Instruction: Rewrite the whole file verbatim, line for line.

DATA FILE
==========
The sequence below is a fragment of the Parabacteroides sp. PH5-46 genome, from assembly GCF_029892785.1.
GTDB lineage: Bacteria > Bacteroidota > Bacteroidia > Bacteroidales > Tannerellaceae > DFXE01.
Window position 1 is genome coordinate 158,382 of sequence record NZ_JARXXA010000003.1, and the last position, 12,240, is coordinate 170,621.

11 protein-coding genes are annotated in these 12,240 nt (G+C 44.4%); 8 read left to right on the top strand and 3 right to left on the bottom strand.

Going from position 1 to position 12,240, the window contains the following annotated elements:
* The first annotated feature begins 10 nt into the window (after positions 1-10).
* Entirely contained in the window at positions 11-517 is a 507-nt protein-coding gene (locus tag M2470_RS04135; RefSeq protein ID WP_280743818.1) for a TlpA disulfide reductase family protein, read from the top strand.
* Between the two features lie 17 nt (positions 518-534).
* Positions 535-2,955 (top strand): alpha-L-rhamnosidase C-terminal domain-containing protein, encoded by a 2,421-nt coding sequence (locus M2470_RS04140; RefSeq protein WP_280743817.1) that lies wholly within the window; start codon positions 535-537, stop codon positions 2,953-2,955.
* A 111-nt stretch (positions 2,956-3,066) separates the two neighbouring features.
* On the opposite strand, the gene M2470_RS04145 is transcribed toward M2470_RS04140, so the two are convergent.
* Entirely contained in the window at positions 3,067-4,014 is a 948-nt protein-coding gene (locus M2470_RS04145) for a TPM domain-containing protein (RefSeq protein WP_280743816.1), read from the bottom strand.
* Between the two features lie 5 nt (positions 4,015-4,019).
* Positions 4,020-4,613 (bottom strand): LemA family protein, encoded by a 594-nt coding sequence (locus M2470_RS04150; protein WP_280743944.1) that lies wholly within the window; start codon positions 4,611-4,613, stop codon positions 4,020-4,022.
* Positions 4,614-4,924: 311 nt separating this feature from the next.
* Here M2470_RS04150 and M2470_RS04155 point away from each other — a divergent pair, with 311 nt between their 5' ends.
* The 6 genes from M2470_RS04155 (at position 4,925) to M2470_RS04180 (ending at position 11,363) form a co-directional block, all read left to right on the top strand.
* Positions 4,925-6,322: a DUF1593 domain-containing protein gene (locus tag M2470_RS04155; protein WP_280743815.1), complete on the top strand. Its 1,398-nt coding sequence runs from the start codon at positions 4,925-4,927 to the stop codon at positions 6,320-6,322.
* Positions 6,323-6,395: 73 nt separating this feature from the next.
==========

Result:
The sequence below is a fragment of the Parabacteroides sp. PH5-46 genome, from assembly GCF_029892785.1.
GTDB lineage: Bacteria > Bacteroidota > Bacteroidia > Bacteroidales > Tannerellaceae > DFXE01.
Window position 1 is genome coordinate 158,382 of sequence record NZ_JARXXA010000003.1, and the last position, 12,240, is coordinate 170,621.

11 protein-coding genes are annotated in these 12,240 nt (G+C 44.4%); 8 read left to right on the top strand and 3 right to left on the bottom strand.

Going from position 1 to position 12,240, the window contains the following annotated elements:
* The first annotated feature begins 10 nt into the window (after positions 1-10).
* Entirely contained in the window at positions 11-517 is a 507-nt protein-coding gene (locus tag M2470_RS04135; RefSeq protein ID WP_280743818.1) for a TlpA disulfide reductase family protein, read from the top strand.
* Between the two features lie 17 nt (positions 518-534).
* Positions 535-2,955 (top strand): alpha-L-rhamnosidase C-terminal domain-containing protein, encoded by a 2,421-nt coding sequence (locus M2470_RS04140; RefSeq protein WP_280743817.1) that lies wholly within the window; start codon positions 535-537, stop codon positions 2,953-2,955.
* A 111-nt stretch (positions 2,956-3,066) separates the two neighbouring features.
* On the opposite strand, the gene M2470_RS04145 is transcribed toward M2470_RS04140, so the two are convergent.
* Entirely contained in the window at positions 3,067-4,014 is a 948-nt protein-coding gene (locus M2470_RS04145) for a TPM domain-containing protein (RefSeq protein WP_280743816.1), read from the bottom strand.
* Between the two features lie 5 nt (positions 4,015-4,019).
* Positions 4,020-4,613 (bottom strand): LemA family protein, encoded by a 594-nt coding sequence (locus M2470_RS04150; protein WP_280743944.1) that lies wholly within the window; start codon positions 4,611-4,613, stop codon positions 4,020-4,022.
* Positions 4,614-4,924: 311 nt separating this feature from the next.
* Here M2470_RS04150 and M2470_RS04155 point away from each other — a divergent pair, with 311 nt between their 5' ends.
* The 6 genes from M2470_RS04155 (at position 4,925) to M2470_RS04180 (ending at position 11,363) form a co-directional block, all read left to right on the top strand.
* Positions 4,925-6,322: a DUF1593 domain-containing protein gene (locus tag M2470_RS04155; protein WP_280743815.1), complete on the top strand. Its 1,398-nt coding sequence runs from the start codon at positions 4,925-4,927 to the stop codon at positions 6,320-6,322.
* Positions 6,323-6,395: 73 nt separating this feature from the next.